The location decision goes hand-in-hand with consideration of whether the merits of software-based transcode systems outweigh that of hardware-based ones. Elemental’s business is built on software so it’s unsurprising it evangelises this route. “Relying on traditional video processing infrastructure is becoming increasingly difficult and costly, yet video distributors simply do not have the option of ignoring demand for multiscreen video services as they risk permanent loss of customers to Internetbased OTT alternatives,” argues Wymbs.
“For video processing tasks and broadcast workflows, video providers need to evolve their systems from dedicated hardware based on ASICS, FPGAs and other custom chips to software-defined video solutions running on standard off-the-shelf hardware,” he argues.“In order to lead and manage the transition to new video codecs such as HEVC, advanced audio codecs, advanced colour spaces, increased colour bit depth, objectoriented audio specifications, forensic watermarking and new display formats like 4K Ultra HD, video providers should look to content delivery services built upon a software-based platform.”

 “Automation not only allows operators to do more with their existing staff, but also allows the system to be selfmonitoring, self-adjusting and in some cases self-correcting, significantly reducing the cost of offering important services” paul turner Vice-president at Telestream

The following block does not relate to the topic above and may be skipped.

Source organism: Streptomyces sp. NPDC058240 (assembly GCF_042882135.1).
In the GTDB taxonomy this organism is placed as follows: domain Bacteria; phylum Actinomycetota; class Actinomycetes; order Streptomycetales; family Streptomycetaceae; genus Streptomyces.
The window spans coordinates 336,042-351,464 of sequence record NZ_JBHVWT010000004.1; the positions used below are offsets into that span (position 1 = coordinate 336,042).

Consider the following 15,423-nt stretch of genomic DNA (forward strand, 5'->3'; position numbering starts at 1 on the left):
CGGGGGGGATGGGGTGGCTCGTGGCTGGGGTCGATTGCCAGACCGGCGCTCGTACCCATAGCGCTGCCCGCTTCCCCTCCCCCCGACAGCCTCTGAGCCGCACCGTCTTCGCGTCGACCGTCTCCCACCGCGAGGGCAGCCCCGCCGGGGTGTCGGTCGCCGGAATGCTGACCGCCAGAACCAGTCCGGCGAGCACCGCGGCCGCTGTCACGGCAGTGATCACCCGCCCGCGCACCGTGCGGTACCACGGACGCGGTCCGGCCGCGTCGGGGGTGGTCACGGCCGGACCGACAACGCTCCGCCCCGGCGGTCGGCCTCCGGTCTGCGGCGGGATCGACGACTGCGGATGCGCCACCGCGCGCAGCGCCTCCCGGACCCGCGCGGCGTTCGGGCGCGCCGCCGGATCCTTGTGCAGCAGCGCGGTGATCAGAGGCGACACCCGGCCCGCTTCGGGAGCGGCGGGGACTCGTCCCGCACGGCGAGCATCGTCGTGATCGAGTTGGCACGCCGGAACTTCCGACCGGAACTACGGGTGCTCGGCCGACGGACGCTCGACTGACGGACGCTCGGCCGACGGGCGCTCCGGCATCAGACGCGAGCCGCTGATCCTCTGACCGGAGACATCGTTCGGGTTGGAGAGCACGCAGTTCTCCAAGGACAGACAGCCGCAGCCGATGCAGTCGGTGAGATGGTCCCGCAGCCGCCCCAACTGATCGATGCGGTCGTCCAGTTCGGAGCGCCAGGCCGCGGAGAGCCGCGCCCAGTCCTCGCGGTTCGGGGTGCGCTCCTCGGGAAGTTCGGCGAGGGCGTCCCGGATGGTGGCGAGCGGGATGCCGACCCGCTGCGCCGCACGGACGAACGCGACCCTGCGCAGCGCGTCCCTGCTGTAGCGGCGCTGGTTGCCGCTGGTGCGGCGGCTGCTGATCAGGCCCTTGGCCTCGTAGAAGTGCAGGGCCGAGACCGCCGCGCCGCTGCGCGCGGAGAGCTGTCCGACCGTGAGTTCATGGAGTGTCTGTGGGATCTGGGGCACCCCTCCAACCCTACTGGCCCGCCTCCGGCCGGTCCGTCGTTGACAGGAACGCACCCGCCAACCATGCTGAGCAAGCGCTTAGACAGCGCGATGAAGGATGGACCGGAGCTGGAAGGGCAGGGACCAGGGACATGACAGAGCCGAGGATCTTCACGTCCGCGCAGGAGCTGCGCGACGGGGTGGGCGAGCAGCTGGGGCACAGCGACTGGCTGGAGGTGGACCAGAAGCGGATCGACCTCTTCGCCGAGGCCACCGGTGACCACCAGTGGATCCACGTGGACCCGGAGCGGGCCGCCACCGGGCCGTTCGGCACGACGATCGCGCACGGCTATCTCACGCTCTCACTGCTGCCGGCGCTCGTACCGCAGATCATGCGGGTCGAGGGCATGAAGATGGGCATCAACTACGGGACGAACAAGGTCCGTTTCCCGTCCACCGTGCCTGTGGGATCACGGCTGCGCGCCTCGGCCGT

There is a long-standing debate that software-based encoders ultimately produce higher quality results than those that are hardware based, particularly if you also bring in GPU vs. dedicated ASICs. Imagine, which recently acquired RGB Networks to its portfolio, having considerably strengthened its media processing ability by taking over Digital Rapids last year, adopts this more nuanced view. “Fully hardware solutions tend to bring high video quality and service density thereby providing the best cost per service for operators,” advises Seneca. “The disadvantage of hardware solutions is that they require dedicated hardware that cannot be easily repurposed for other applications. They also have a longer development cycle of new features and functionality, if available at all. A full software solution brings ultimate flexibility with a higher service and density cost. Hybrid solutions with hardware acceleration address the advantages of both by increasing density and reducing service costs while remaining flexible for new feature development.”